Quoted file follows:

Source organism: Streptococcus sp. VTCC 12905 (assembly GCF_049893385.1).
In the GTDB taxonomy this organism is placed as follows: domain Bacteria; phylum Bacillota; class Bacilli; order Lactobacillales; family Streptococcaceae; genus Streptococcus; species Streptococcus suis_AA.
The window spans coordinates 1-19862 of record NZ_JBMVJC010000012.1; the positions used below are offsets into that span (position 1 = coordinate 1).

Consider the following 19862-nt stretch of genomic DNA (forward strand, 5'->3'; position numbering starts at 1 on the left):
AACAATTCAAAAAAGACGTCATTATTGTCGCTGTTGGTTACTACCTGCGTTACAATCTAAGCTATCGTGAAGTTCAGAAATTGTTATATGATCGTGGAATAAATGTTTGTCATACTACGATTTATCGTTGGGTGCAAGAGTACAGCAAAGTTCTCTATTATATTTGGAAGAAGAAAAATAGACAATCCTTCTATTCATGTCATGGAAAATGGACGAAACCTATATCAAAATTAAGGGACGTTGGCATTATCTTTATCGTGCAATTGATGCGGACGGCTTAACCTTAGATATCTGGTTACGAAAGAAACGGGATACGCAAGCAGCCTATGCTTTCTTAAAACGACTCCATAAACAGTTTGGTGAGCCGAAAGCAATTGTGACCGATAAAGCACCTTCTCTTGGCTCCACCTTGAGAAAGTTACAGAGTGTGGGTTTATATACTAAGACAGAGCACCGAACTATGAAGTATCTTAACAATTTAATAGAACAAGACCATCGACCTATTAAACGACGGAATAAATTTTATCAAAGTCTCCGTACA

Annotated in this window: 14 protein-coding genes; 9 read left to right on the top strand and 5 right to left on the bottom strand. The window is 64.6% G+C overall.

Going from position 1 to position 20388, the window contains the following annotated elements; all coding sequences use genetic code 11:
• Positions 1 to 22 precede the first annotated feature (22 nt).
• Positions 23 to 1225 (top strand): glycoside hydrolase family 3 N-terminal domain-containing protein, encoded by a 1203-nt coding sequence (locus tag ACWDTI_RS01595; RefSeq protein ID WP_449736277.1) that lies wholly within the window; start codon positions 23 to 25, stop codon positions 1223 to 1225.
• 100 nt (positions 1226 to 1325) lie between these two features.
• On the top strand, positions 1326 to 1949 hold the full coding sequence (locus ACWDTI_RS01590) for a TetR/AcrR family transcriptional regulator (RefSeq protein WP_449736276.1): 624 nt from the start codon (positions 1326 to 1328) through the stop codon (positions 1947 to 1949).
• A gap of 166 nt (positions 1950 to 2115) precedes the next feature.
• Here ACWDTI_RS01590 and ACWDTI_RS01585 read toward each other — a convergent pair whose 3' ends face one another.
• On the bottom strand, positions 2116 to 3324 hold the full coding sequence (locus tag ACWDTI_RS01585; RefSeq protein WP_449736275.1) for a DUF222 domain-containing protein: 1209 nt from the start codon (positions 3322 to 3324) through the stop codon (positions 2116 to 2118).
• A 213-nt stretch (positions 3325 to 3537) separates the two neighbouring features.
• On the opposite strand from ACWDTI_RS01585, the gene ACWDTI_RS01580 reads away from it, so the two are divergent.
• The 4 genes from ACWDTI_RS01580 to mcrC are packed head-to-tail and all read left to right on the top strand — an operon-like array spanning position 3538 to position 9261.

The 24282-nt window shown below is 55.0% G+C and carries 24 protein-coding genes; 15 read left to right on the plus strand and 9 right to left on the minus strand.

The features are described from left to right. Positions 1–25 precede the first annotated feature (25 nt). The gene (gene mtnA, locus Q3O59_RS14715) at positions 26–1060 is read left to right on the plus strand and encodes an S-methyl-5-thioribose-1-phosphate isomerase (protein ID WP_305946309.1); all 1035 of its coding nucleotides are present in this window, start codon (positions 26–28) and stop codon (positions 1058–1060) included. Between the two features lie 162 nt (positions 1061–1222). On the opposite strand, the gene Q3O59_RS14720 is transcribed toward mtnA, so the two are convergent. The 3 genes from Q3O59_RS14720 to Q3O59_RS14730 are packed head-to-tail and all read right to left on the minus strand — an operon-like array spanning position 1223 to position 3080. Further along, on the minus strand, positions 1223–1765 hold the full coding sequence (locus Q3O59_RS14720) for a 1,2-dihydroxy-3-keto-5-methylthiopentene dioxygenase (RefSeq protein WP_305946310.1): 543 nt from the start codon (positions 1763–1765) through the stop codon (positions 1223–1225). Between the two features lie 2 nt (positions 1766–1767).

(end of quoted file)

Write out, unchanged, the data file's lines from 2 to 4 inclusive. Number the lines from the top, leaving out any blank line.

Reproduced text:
In the GTDB taxonomy this organism is placed as follows: domain Bacteria; phylum Bacillota; class Bacilli; order Lactobacillales; family Streptococcaceae; genus Streptococcus; species Streptococcus suis_AA.
The window spans coordinates 1-19862 of record NZ_JBMVJC010000012.1; the positions used below are offsets into that span (position 1 = coordinate 1).

Consider the following 19862-nt stretch of genomic DNA (forward strand, 5'->3'; position numbering starts at 1 on the left):